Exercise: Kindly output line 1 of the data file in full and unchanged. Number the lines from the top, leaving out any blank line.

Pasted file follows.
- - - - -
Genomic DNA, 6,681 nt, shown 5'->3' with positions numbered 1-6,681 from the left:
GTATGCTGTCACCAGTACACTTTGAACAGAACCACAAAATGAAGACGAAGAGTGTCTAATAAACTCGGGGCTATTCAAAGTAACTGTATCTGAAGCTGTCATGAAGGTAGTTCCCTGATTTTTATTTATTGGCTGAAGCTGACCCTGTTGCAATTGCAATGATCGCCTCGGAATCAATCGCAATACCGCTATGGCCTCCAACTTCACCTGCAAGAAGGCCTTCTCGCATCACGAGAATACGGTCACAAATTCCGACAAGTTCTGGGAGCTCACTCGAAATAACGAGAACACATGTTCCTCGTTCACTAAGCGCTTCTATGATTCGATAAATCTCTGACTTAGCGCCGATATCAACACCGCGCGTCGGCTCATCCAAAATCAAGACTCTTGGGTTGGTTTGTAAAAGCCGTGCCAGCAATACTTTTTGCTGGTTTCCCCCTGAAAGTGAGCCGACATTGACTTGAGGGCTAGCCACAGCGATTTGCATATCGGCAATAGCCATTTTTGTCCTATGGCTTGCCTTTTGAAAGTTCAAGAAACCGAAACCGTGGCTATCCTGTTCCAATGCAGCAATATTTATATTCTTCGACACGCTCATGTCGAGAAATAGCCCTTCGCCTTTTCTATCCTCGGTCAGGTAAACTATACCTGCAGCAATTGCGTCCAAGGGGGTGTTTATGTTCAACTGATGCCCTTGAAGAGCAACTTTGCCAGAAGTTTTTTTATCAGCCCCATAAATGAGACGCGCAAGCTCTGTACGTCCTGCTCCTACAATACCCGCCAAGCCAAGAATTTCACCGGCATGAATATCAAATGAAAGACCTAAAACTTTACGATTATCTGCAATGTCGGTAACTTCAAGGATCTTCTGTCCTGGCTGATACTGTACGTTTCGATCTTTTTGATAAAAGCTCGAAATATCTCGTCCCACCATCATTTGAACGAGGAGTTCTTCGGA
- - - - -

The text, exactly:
Genomic DNA, 6,681 nt, shown 5'->3' with positions numbered 1-6,681 from the left: